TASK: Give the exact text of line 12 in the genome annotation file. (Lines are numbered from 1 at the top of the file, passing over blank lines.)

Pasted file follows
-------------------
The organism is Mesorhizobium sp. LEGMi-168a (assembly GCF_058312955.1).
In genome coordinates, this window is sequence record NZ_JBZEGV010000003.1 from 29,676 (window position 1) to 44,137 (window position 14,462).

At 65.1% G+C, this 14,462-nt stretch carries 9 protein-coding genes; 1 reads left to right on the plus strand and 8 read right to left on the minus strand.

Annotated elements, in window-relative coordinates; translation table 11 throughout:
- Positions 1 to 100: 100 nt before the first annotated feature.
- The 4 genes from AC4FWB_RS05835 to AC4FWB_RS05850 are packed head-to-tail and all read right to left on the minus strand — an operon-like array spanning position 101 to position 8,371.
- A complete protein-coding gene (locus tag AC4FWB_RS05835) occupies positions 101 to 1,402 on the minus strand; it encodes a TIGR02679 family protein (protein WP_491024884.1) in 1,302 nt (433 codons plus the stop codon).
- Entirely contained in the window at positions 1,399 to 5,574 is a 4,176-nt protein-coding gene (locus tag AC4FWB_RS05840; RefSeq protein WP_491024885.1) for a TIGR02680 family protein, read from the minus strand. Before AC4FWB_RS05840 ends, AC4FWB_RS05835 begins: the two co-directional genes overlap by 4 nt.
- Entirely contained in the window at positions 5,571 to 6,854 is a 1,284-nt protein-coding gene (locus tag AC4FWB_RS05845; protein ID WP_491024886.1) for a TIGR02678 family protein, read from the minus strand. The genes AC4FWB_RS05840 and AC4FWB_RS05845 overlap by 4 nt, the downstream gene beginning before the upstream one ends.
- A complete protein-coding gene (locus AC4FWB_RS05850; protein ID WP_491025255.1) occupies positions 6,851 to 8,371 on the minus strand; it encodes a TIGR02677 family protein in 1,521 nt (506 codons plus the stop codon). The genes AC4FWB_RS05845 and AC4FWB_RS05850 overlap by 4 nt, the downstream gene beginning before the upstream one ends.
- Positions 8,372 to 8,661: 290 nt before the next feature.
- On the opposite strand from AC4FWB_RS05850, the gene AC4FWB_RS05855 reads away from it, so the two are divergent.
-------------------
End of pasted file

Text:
- On the opposite strand from AC4FWB_RS05850, the gene AC4FWB_RS05855 reads away from it, so the two are divergent.